DocReader Sentence Classification
Quickly identify key sentences in documents and reduce manual effort in analyzing legal, financial or any type of document.
The Sentence Classification module is a customizable machine learning service that automatically extracts sentences from digital documents.
Most companies today extract information from documents by manually reading and entering the relevant information. This is a very slow process and highly prone to error. To overcome this, 2OS Sentence Classification reads, analyzes and extracts the relevant sentences to YOU by either feeding your application some keywords or training your own machine learning model with no code or AI prior knowledge.
With 2OS Sentence Classification, you can build your own document processing workflows directly in your application and tailored to your needs. Highly scalable and available, you will be able to process thousands of pages in a matter of hours.
Synergy: add 2OS Lexical Field Generation (see Text Processing module for more details) to Sentence Classification and boost even further your extraction capabilities.
Extract sentences quickly and accurately with our state of the art classifier. Depending on your need, 2OS sentence classification uses either a simple keyword extraction method or a sophisticated convolutional neural network to identify the relevant sentences.
Customize your application to your needs. Whether you need to extract healthcare, financial or legal information, you can configure an application for every scenario. Train your own model and use it in your application while monitoring its performance to guarantee the best extraction.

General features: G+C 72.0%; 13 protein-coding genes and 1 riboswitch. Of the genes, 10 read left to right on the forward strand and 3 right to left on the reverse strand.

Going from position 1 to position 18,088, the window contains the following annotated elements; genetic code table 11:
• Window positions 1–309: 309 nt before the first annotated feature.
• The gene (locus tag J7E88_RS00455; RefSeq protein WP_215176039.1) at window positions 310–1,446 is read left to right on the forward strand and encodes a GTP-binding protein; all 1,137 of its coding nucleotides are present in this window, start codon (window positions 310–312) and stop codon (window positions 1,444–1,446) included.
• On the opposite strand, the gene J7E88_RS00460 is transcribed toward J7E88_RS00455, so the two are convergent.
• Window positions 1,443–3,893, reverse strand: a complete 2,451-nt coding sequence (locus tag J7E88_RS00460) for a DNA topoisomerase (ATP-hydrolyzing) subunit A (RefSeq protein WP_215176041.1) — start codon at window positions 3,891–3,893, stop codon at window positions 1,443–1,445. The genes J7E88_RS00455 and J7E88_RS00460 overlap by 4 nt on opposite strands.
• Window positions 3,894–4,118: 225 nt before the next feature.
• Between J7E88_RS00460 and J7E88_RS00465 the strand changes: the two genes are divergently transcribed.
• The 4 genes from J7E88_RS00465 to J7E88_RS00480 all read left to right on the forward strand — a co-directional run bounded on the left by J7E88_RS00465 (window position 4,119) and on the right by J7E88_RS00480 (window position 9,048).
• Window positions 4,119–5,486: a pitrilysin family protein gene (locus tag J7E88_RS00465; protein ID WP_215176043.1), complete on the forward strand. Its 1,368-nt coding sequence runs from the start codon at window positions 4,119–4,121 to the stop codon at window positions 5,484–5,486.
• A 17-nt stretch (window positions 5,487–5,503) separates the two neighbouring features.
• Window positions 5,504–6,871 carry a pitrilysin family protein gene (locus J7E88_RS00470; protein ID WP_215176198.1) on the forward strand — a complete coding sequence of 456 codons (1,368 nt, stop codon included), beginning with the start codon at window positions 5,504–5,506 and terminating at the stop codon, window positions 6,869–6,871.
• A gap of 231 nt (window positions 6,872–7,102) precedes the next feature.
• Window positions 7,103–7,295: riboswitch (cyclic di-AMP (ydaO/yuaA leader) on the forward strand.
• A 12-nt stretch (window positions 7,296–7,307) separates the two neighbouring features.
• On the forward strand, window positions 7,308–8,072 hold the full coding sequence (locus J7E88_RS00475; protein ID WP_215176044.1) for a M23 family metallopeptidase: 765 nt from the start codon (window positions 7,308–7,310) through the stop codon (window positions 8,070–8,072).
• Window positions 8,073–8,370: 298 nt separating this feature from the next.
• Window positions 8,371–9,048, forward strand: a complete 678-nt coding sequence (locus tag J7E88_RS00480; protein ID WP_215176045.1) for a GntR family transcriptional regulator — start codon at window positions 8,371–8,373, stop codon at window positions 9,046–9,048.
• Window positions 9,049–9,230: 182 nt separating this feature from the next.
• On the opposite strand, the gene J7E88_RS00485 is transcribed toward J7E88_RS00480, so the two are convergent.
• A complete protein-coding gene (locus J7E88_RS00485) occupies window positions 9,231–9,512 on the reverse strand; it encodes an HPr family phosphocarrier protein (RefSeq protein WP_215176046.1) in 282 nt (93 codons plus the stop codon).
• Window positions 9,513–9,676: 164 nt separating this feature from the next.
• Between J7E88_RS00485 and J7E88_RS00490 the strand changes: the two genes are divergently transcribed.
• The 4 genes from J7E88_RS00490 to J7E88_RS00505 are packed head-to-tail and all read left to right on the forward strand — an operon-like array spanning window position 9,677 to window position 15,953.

Language agnostic. Whether you work on english, french or german documents, 2OS sentence classification uses the same approach so that you keep a single workflow for everything.
Easily integrate human reviews to your process for your sensitive workflows with 2OS Annotation Tool.
Reduce cost for manual tasks by only adding human reviews to critical workflows. The rest will be taken care of automatically by the application.
Situational: if there is none to little diversity in the extracted sentences, you can use the keyword based extraction and if the sentences you are looking to extract are very diverse you can easily train a model for that without coding.
No code or AI knowledge required: you only have to create the application in the Studio and to provide your documents. That’s it. Our comprehensive user guide will help you throughout the process of building your application in the Studio
A glance at the algorithm
2OS Sentence Classification uses regexes and Convolutional Neural Networks to find the relevant sentences:
- It starts by detecting the document’s layout and structures
- It detects the key elements in this structure like titles, headers and paragraphs and understands the relationship between them
- It splits every page into sentences
- Depending on the setup, it retrieves the desired sentences either by keyword matching or by classification.
To get a detailed description, please refer to our scientific paper https://www.aclweb.org/anthology/W18-3106.pdf.